7 Comments:

Blogger Carol said...

Self tanner is a wonderful thing. I've tried a few and always seem to go back to the Clarins ones. The colour just seems to match me somehow.

11:05 AM  
Anonymous mel said...

I've got a friend recommending the Arbonne to me, now that there are two of you, maybe I'll give it a whirl.

I hear you on the shoulder seams! I made myself the Mommy Snug from IK when I was preggers and was just in awe at how well the seaming came out. I kept showing the shoulders to DH. Sadly I made the thing in KP Merino Style, so it is chock full of pills now. But it is snuggly soft and well seamed. :)

11:30 AM  
Blogger Batty said...

Shoulder seams are such a pain. To me, they're worse than the sides, and that's saying something.

I can't really give any advice on self tanners, but I hope you find something that works for you!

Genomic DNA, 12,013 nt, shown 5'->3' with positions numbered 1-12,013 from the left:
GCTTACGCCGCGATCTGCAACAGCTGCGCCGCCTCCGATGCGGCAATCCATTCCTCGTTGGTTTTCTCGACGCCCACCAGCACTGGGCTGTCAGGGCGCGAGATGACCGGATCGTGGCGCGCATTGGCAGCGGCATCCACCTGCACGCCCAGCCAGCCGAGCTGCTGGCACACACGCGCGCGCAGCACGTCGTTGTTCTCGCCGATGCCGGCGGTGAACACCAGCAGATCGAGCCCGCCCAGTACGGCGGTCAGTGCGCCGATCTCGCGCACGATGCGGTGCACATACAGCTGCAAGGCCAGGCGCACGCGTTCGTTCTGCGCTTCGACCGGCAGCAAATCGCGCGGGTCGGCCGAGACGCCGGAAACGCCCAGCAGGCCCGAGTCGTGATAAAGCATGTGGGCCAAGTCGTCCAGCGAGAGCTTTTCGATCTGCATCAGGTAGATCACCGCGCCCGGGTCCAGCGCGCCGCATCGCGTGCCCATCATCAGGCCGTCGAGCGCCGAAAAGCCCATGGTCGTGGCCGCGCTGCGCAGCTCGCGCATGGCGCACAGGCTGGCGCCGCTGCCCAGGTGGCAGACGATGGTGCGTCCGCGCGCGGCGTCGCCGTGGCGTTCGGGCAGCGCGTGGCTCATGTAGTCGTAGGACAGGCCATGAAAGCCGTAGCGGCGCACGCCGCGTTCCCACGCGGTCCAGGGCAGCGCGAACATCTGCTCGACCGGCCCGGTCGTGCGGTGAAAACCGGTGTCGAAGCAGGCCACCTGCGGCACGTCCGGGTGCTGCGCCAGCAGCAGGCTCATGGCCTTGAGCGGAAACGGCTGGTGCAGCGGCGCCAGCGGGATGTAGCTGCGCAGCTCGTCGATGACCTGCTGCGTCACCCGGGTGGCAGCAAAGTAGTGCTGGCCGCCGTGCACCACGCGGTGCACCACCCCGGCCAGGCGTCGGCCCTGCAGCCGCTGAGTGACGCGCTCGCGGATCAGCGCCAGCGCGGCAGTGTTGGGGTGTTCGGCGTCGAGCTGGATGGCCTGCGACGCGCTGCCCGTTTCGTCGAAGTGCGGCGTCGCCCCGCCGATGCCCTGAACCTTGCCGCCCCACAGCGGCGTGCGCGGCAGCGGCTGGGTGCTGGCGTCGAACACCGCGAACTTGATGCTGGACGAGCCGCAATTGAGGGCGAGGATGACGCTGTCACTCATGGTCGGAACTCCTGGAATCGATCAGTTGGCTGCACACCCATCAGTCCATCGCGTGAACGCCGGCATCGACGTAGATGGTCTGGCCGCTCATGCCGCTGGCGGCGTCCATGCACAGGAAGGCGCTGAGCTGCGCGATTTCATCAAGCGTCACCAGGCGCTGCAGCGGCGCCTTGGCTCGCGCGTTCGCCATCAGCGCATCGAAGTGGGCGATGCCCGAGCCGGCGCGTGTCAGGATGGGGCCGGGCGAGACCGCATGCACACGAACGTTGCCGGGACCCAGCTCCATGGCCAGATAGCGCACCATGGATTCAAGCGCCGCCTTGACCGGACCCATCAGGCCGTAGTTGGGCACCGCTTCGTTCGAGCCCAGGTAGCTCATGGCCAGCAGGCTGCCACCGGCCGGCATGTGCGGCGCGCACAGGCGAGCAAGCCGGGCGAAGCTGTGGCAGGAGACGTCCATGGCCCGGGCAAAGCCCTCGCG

4:10 PM  
Blogger Zonda said...

Can't wait to see the finished product! I am learning a lot from you!

Happy Early Birthday!

12:35 AM  
Blogger Nell said...

Aaaahhhhh! We share our birthday!!!

Wooo!


Love the fur collar story too and I'm sure you look nothing lik ean oompa loompa. Even if you did, it's better than my milk bottle look.

2:15 AM  
Anonymous Tanya Mc said...

I'll be proud to be your blonde Oompa Loompa buddy. Still LOL over EYES MAMA! Hope your neice (and sister) have recovered from the trauma.

8:37 PM  
Anonymous KnittyOtter said...

Hello Jen,

I had the opportunity to meet you and several other lovely knitters on the 14th at Threaded Bliss. Much Fun. :D

I can't wait to see your finished sweater. I hope the seaming falls into place for you.

Love the Doll Story. I scrolled down to read it. VERY FUNNY! :D

10:01 AM